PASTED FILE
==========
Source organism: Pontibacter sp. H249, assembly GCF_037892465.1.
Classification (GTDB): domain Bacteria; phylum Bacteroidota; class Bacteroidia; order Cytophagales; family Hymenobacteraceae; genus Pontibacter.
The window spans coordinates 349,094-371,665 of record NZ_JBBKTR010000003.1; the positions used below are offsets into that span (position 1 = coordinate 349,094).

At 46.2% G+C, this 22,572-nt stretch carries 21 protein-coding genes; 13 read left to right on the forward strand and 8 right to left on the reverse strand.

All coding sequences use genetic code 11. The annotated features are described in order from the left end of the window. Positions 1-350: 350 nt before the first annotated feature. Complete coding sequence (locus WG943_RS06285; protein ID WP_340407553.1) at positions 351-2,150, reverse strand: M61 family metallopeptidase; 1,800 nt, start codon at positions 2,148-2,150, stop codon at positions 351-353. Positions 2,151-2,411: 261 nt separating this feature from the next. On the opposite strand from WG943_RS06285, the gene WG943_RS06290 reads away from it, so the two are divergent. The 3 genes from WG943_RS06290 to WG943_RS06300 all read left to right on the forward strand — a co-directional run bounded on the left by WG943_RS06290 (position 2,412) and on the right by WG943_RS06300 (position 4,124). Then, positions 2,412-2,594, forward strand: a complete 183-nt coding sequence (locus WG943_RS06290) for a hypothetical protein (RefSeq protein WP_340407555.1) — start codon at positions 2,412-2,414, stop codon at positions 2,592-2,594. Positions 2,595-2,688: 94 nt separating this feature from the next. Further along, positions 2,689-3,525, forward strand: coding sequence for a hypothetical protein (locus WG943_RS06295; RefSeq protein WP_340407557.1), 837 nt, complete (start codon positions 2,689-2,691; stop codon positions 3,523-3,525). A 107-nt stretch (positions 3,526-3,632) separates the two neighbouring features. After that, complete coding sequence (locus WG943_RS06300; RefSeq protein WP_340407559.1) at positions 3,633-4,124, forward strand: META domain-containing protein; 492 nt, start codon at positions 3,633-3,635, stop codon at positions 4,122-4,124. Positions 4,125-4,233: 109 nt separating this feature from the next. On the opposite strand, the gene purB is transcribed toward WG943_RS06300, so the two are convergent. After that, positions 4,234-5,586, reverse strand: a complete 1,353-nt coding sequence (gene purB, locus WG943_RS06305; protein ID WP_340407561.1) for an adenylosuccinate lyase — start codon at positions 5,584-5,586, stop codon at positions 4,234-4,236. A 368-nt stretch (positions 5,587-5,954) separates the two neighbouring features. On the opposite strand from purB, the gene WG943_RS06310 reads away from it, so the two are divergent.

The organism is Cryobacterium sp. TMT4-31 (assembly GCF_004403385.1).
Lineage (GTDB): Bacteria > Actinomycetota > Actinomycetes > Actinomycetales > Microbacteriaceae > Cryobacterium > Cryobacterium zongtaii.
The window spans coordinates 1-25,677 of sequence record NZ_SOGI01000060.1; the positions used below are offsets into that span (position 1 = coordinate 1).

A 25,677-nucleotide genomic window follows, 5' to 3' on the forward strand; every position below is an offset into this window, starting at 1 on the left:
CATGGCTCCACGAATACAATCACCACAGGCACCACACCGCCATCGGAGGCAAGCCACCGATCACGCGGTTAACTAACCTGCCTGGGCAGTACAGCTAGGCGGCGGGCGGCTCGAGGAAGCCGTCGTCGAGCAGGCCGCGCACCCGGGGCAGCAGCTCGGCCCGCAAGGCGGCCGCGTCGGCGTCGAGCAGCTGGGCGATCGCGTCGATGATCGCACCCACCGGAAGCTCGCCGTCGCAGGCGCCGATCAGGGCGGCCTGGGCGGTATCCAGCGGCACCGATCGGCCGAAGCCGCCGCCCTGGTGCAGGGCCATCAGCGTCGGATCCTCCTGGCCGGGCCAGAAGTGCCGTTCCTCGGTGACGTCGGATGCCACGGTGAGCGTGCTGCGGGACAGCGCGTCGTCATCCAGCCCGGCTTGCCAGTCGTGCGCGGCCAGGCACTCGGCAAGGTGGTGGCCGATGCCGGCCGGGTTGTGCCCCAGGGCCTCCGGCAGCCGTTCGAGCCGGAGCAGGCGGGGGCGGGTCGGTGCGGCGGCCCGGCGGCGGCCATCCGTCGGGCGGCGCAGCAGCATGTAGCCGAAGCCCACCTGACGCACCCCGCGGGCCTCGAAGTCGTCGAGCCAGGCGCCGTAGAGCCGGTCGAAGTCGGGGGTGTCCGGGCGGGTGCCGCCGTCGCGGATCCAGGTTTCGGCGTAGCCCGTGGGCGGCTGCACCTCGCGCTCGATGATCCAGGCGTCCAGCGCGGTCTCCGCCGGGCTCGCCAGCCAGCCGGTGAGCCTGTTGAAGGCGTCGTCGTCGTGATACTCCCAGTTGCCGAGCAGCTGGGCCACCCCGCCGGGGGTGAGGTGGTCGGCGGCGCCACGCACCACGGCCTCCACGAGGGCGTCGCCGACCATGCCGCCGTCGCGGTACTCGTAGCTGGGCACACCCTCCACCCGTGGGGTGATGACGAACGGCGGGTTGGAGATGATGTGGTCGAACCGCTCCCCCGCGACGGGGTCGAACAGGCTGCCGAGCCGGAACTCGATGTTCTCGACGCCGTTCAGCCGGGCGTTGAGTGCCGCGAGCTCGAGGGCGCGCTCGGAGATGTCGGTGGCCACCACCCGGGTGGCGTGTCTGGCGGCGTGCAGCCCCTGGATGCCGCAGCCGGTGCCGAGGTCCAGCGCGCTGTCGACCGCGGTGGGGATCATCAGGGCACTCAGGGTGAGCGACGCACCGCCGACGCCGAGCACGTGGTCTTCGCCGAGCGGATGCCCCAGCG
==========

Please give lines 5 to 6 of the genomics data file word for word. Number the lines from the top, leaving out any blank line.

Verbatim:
All coding sequences use genetic code 11. The annotated features are described in order from the left end of the window. Positions 1-350: 350 nt before the first annotated feature. Complete coding sequence (locus WG943_RS06285; protein ID WP_340407553.1) at positions 351-2,150, reverse strand: M61 family metallopeptidase; 1,800 nt, start codon at positions 2,148-2,150, stop codon at positions 351-353. Positions 2,151-2,411: 261 nt separating this feature from the next. On the opposite strand from WG943_RS06285, the gene WG943_RS06290 reads away from it, so the two are divergent. The 3 genes from WG943_RS06290 to WG943_RS06300 all read left to right on the forward strand — a co-directional run bounded on the left by WG943_RS06290 (position 2,412) and on the right by WG943_RS06300 (position 4,124). Then, positions 2,412-2,594, forward strand: a complete 183-nt coding sequence (locus WG943_RS06290) for a hypothetical protein (RefSeq protein WP_340407555.1) — start codon at positions 2,412-2,414, stop codon at positions 2,592-2,594. Positions 2,595-2,688: 94 nt separating this feature from the next. Further along, positions 2,689-3,525, forward strand: coding sequence for a hypothetical protein (locus WG943_RS06295; RefSeq protein WP_340407557.1), 837 nt, complete (start codon positions 2,689-2,691; stop codon positions 3,523-3,525). A 107-nt stretch (positions 3,526-3,632) separates the two neighbouring features. After that, complete coding sequence (locus WG943_RS06300; RefSeq protein WP_340407559.1) at positions 3,633-4,124, forward strand: META domain-containing protein; 492 nt, start codon at positions 3,633-3,635, stop codon at positions 4,122-4,124. Positions 4,125-4,233: 109 nt separating this feature from the next. On the opposite strand, the gene purB is transcribed toward WG943_RS06300, so the two are convergent. After that, positions 4,234-5,586, reverse strand: a complete 1,353-nt coding sequence (gene purB, locus WG943_RS06305; protein ID WP_340407561.1) for an adenylosuccinate lyase — start codon at positions 5,584-5,586, stop codon at positions 4,234-4,236. A 368-nt stretch (positions 5,587-5,954) separates the two neighbouring features. On the opposite strand from purB, the gene WG943_RS06310 reads away from it, so the two are divergent.

The organism is Cryobacterium sp. TMT4-31 (assembly GCF_004403385.1).